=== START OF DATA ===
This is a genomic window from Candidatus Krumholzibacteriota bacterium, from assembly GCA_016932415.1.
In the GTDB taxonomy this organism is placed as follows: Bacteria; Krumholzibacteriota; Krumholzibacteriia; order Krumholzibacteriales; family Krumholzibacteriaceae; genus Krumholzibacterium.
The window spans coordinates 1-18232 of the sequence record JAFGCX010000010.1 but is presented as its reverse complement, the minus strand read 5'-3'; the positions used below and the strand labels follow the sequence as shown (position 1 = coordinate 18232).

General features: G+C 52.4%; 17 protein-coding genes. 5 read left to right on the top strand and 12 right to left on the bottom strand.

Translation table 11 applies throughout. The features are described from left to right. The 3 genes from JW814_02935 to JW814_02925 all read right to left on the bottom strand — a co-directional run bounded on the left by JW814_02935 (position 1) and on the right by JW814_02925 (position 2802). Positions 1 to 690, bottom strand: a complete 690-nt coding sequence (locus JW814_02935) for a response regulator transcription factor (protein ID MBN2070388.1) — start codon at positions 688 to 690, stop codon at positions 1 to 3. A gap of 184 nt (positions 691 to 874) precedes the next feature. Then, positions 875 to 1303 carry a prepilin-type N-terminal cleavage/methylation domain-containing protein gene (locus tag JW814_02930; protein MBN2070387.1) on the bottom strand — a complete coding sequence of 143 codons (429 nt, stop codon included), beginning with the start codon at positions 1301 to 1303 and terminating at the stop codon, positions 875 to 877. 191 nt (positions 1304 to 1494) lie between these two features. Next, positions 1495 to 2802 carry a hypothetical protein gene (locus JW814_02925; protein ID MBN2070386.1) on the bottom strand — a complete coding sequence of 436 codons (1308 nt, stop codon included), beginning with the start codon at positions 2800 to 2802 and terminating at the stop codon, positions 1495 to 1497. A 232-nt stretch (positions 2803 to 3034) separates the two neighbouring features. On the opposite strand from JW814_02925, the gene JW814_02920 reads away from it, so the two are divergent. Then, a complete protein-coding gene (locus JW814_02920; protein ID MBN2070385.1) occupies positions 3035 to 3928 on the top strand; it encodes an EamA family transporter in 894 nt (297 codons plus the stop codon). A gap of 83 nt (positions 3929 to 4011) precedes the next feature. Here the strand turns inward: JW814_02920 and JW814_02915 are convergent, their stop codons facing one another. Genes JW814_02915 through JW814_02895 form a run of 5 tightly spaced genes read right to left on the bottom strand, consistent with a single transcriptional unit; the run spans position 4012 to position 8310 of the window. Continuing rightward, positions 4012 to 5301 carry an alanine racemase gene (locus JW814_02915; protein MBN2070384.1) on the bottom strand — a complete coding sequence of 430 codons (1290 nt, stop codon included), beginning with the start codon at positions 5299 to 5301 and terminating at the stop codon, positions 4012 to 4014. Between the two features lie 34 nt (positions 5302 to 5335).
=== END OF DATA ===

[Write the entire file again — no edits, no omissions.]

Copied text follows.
This is a genomic window from Candidatus Krumholzibacteriota bacterium, from assembly GCA_016932415.1.
In the GTDB taxonomy this organism is placed as follows: Bacteria; Krumholzibacteriota; Krumholzibacteriia; order Krumholzibacteriales; family Krumholzibacteriaceae; genus Krumholzibacterium.
The window spans coordinates 1-18232 of the sequence record JAFGCX010000010.1 but is presented as its reverse complement, the minus strand read 5'-3'; the positions used below and the strand labels follow the sequence as shown (position 1 = coordinate 18232).

General features: G+C 52.4%; 17 protein-coding genes. 5 read left to right on the top strand and 12 right to left on the bottom strand.

Translation table 11 applies throughout. The features are described from left to right. The 3 genes from JW814_02935 to JW814_02925 all read right to left on the bottom strand — a co-directional run bounded on the left by JW814_02935 (position 1) and on the right by JW814_02925 (position 2802). Positions 1 to 690, bottom strand: a complete 690-nt coding sequence (locus JW814_02935) for a response regulator transcription factor (protein ID MBN2070388.1) — start codon at positions 688 to 690, stop codon at positions 1 to 3. A gap of 184 nt (positions 691 to 874) precedes the next feature. Then, positions 875 to 1303 carry a prepilin-type N-terminal cleavage/methylation domain-containing protein gene (locus tag JW814_02930; protein MBN2070387.1) on the bottom strand — a complete coding sequence of 143 codons (429 nt, stop codon included), beginning with the start codon at positions 1301 to 1303 and terminating at the stop codon, positions 875 to 877. 191 nt (positions 1304 to 1494) lie between these two features. Next, positions 1495 to 2802 carry a hypothetical protein gene (locus JW814_02925; protein ID MBN2070386.1) on the bottom strand — a complete coding sequence of 436 codons (1308 nt, stop codon included), beginning with the start codon at positions 2800 to 2802 and terminating at the stop codon, positions 1495 to 1497. A 232-nt stretch (positions 2803 to 3034) separates the two neighbouring features. On the opposite strand from JW814_02925, the gene JW814_02920 reads away from it, so the two are divergent. Then, a complete protein-coding gene (locus JW814_02920; protein ID MBN2070385.1) occupies positions 3035 to 3928 on the top strand; it encodes an EamA family transporter in 894 nt (297 codons plus the stop codon). A gap of 83 nt (positions 3929 to 4011) precedes the next feature. Here the strand turns inward: JW814_02920 and JW814_02915 are convergent, their stop codons facing one another. Genes JW814_02915 through JW814_02895 form a run of 5 tightly spaced genes read right to left on the bottom strand, consistent with a single transcriptional unit; the run spans position 4012 to position 8310 of the window. Continuing rightward, positions 4012 to 5301 carry an alanine racemase gene (locus JW814_02915; protein MBN2070384.1) on the bottom strand — a complete coding sequence of 430 codons (1290 nt, stop codon included), beginning with the start codon at positions 5299 to 5301 and terminating at the stop codon, positions 4012 to 4014. Between the two features lie 34 nt (positions 5302 to 5335).